If you follow me on social media you may have noticed that in the last few months I've been conspicuous by my absence, or at least a much lesser presence.

The reason for this is that I realised, with something of a shock, that I was finding it very difficult to read. Either I'd lose concentration after about three minutes, and start checking Twitter or email, or making a list of 'urgent' things I had to do there and then, or I'd find myself skipping entire paragraphs and having to go back and (re)read them.

I love reading, I'm an avid reader, so this state of affairs was no good. I decided to do the following:

First, I limited, and still limit, the amount of time I spend on social media. Generally, just a few minutes a day.

Secondly, I changed the balance of reading from mainly digital (on a computer or Kindle), to mainly paper, that is, 'proper' books.

Thirdly, I made a conscious -- some would say "mindful" -- effort to read each paragraph. It's possible to skim read -- I do so a great deal -- but approached properly that means looking for key words and phrases, not omitting whole chunks.

I'm happy to say that my reading is back on track now, even when reading digitally, and my concentration is back to normal.

Interestingly, while thinking about this, I came across a term I'd not heard of before: disconnectionism. It refers to the act of disconnecting from the connected world. I have to say, some are rather more extreme, both in their philosophy and implementation, than I was.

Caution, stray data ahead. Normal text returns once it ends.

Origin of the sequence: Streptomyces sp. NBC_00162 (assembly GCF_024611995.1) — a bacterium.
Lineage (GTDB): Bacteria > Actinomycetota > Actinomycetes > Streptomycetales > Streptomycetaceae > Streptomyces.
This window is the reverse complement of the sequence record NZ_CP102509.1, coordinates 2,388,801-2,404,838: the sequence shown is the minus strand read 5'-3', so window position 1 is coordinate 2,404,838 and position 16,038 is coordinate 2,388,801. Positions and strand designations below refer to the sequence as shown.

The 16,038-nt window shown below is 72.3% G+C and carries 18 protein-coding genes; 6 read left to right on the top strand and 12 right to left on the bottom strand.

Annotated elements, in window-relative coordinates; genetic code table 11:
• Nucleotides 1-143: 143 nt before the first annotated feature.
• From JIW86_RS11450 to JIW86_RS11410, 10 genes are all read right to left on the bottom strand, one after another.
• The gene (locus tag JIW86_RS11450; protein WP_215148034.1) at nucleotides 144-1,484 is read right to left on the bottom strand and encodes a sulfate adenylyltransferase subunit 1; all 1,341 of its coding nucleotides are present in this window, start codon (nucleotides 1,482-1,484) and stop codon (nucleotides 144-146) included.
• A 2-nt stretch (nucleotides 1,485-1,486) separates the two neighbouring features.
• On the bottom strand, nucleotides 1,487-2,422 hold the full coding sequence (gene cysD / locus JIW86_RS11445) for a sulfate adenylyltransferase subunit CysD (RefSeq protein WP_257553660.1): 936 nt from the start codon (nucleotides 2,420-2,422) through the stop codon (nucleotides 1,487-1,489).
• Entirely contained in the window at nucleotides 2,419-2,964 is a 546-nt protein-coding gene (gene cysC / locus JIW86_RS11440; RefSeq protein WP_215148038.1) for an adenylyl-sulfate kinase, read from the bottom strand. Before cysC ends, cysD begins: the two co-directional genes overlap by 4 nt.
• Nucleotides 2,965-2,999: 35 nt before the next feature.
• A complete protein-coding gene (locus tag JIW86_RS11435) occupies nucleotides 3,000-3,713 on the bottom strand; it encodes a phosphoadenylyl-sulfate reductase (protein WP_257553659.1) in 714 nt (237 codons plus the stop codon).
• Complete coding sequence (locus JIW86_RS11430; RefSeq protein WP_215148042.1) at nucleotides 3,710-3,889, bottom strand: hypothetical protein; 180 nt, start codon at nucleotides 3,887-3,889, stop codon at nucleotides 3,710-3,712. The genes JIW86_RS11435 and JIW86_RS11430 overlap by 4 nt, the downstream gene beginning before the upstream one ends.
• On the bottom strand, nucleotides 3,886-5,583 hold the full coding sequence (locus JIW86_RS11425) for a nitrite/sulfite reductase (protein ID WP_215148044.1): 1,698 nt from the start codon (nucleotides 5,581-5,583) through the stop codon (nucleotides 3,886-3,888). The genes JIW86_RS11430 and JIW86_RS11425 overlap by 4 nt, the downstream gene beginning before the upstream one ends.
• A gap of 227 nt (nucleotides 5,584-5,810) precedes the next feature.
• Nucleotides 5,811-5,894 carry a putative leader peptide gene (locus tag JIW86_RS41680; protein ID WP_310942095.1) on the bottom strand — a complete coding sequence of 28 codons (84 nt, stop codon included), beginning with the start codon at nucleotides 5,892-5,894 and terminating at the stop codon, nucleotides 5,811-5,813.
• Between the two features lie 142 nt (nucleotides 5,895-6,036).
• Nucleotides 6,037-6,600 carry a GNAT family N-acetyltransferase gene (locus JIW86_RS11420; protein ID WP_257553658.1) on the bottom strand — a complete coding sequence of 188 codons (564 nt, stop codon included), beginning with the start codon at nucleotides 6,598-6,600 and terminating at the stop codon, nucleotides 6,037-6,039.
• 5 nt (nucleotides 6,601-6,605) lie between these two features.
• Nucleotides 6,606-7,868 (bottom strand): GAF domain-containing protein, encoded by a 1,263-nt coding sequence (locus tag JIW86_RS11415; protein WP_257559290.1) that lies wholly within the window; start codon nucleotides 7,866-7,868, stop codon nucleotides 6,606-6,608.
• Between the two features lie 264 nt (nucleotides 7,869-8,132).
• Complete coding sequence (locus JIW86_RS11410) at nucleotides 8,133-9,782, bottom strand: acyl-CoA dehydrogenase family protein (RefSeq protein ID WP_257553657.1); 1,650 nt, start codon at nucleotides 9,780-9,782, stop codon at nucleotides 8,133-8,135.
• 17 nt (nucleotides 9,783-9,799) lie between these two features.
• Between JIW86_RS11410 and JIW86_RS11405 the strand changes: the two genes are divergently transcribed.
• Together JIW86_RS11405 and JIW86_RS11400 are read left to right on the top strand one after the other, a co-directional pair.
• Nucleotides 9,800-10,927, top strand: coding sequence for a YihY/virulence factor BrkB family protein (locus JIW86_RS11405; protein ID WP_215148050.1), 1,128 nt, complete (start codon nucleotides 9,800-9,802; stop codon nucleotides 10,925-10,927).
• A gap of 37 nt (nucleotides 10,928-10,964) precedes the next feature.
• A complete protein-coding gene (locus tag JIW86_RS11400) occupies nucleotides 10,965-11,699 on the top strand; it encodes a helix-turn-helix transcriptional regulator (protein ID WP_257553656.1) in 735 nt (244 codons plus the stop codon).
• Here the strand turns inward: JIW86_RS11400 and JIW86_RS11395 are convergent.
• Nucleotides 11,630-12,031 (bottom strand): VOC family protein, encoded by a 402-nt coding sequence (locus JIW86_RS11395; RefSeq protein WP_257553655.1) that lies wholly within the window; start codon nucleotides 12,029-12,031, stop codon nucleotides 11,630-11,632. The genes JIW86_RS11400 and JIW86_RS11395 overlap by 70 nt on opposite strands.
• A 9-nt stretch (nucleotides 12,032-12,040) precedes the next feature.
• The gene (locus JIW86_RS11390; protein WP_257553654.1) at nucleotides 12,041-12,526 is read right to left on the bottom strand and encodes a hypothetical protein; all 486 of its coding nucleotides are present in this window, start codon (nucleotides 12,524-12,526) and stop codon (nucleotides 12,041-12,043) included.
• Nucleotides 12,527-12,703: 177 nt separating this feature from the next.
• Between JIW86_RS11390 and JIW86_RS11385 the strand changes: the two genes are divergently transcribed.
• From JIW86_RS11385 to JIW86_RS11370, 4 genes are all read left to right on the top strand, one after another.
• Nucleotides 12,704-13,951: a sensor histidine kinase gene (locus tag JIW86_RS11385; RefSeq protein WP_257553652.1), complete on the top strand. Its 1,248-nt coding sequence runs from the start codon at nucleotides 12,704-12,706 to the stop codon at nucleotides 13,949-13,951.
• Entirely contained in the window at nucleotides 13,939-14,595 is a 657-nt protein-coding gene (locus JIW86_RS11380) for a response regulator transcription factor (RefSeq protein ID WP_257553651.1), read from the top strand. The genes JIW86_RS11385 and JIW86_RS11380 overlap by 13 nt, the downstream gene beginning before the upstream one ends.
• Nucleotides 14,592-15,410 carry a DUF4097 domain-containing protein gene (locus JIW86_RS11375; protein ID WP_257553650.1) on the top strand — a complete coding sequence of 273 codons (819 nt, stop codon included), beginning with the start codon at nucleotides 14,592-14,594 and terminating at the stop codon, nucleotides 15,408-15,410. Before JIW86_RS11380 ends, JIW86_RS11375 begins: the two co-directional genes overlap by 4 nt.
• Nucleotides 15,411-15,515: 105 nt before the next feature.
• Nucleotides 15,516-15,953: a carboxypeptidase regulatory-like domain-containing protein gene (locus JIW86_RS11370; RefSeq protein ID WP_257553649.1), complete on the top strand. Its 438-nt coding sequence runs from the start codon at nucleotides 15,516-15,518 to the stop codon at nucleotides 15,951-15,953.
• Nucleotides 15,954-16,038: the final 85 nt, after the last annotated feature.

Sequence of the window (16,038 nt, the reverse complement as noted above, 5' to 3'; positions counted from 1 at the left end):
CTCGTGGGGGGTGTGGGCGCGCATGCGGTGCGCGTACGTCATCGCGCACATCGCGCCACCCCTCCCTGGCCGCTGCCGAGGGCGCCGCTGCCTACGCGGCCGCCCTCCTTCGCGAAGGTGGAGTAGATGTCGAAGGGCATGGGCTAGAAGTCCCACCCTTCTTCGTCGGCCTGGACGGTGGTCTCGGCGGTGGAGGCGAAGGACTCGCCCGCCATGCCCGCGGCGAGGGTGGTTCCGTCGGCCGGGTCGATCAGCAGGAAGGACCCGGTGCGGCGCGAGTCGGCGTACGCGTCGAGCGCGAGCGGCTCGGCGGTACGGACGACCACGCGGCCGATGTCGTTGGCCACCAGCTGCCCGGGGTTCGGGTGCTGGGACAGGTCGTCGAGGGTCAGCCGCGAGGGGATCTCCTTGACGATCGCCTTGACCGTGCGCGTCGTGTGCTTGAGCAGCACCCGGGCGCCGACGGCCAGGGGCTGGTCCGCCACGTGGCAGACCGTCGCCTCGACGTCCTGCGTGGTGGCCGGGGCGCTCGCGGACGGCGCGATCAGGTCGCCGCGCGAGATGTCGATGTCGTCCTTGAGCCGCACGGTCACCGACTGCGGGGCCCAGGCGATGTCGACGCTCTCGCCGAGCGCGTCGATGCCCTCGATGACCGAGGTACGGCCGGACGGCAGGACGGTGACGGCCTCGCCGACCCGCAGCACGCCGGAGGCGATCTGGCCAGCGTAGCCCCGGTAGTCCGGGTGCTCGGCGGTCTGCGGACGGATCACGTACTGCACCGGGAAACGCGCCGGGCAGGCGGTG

It makes for interesting reading, though, and I've found three articles on the subject that you might enjoy reading. 

I have to warn you though: they are all online.

The Disconnectionists

Against the 'digital detox' metaphor

The Disconnectionists (Unplugging, and what it really means)

Mirrorworld — would this mean no escape at all from the digital world?

Reading in the age of constant distraction — an interesting account of a writer’s predictions, made in 1994

What autism can teach us about digital burnout — thanks to Ji Li for drawing my attention to this.

Tech-free school

An earlier version of this article appeared in the November 2019 issue of my newsletter, Digital Education.